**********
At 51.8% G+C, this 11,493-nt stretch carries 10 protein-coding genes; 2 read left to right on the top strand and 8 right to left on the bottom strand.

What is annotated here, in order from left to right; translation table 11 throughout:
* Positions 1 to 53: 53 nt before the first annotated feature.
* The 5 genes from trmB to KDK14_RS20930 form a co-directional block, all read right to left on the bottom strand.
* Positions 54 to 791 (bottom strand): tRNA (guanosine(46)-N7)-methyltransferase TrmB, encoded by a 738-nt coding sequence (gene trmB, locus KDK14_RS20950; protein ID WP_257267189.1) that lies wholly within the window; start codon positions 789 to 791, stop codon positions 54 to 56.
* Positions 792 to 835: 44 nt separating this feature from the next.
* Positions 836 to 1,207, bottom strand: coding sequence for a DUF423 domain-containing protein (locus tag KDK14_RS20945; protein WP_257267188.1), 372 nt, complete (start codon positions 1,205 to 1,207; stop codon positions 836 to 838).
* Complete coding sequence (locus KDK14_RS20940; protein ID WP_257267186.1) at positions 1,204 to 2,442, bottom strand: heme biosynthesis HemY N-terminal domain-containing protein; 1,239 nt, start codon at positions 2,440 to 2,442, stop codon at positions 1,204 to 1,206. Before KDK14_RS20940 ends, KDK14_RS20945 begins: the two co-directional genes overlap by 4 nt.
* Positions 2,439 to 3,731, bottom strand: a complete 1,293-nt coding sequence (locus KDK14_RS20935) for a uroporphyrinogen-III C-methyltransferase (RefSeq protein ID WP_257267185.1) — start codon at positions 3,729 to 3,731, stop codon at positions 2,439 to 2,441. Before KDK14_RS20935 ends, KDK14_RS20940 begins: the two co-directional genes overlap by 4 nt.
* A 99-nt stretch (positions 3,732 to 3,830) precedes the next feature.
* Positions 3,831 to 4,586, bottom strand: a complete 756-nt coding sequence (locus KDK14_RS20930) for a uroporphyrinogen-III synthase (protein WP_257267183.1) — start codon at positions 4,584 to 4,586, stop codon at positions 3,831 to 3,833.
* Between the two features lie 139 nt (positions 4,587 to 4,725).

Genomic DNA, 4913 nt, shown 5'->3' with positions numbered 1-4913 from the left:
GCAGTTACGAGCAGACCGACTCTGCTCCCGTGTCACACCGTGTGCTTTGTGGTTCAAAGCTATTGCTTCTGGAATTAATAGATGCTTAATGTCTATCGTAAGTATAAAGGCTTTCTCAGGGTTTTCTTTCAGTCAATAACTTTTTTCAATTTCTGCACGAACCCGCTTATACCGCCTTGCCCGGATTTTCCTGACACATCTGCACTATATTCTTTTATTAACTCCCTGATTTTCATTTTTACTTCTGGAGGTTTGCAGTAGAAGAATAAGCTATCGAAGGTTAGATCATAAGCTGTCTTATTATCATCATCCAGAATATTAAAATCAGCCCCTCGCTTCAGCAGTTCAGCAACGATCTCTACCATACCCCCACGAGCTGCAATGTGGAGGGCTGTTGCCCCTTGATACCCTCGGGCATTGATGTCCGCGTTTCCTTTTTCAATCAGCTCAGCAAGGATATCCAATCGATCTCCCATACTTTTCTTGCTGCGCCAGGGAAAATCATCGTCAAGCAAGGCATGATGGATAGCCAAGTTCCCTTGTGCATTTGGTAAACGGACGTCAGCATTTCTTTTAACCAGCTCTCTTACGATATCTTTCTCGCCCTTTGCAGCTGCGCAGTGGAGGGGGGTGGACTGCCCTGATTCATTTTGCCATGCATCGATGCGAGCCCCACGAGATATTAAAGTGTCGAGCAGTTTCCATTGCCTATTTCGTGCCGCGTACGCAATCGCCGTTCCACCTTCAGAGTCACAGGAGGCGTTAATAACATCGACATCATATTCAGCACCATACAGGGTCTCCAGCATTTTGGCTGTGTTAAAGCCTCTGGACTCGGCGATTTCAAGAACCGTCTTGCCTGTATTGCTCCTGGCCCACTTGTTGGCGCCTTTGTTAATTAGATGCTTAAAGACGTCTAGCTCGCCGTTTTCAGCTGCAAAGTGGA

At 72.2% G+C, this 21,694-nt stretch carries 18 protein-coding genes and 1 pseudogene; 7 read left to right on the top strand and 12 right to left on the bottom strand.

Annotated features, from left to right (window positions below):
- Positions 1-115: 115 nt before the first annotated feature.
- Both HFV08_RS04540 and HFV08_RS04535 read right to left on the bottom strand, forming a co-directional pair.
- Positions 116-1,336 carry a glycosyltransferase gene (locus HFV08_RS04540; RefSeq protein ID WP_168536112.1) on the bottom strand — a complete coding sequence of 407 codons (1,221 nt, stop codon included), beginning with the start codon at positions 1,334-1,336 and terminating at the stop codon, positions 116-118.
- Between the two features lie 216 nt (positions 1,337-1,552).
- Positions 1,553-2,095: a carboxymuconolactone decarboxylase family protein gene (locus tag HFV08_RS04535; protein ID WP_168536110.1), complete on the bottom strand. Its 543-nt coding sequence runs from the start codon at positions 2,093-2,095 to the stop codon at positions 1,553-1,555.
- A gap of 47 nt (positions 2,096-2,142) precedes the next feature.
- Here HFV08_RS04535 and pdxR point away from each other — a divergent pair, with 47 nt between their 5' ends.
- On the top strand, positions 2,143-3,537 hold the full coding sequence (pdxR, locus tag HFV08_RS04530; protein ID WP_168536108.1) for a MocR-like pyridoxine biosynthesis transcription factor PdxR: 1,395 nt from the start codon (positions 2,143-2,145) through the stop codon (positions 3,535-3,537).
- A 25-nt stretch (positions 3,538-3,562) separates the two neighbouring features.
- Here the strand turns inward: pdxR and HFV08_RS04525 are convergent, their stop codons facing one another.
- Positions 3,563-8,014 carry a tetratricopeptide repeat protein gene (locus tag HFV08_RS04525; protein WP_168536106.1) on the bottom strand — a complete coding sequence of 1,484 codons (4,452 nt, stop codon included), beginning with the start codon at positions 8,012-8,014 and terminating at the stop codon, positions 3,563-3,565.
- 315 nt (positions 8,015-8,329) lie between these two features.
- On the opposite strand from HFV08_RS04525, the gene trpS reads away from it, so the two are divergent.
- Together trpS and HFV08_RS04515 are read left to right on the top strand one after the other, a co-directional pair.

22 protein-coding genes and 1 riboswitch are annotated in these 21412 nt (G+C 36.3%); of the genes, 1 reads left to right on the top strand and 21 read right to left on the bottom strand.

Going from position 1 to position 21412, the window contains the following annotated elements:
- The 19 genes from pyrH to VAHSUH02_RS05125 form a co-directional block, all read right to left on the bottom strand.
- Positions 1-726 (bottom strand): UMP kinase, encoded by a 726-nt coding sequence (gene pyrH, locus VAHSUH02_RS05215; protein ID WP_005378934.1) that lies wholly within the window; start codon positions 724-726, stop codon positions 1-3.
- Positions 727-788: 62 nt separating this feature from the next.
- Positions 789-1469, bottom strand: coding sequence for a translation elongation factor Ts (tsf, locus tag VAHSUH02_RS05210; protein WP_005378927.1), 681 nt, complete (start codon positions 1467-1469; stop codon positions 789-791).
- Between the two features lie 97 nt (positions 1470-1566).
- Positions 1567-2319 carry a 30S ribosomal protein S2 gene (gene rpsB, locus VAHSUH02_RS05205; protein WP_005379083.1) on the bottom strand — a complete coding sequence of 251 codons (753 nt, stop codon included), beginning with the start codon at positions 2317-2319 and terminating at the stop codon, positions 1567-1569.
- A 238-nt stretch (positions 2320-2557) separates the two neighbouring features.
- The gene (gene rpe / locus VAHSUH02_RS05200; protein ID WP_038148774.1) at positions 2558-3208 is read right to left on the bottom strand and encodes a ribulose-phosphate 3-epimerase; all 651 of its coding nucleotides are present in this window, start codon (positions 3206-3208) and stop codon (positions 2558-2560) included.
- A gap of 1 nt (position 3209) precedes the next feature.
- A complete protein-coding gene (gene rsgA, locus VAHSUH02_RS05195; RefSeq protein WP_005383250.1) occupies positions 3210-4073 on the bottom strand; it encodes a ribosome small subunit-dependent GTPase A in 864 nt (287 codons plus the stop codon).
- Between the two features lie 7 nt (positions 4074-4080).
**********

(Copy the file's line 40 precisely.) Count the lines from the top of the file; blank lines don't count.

- The gene (gene rpe / locus VAHSUH02_RS05200; protein ID WP_038148774.1) at positions 2558-3208 is read right to left on the bottom strand and encodes a ribulose-phosphate 3-epimerase; all 651 of its coding nucleotides are present in this window, start codon (positions 3206-3208) and stop codon (positions 2558-2560) included.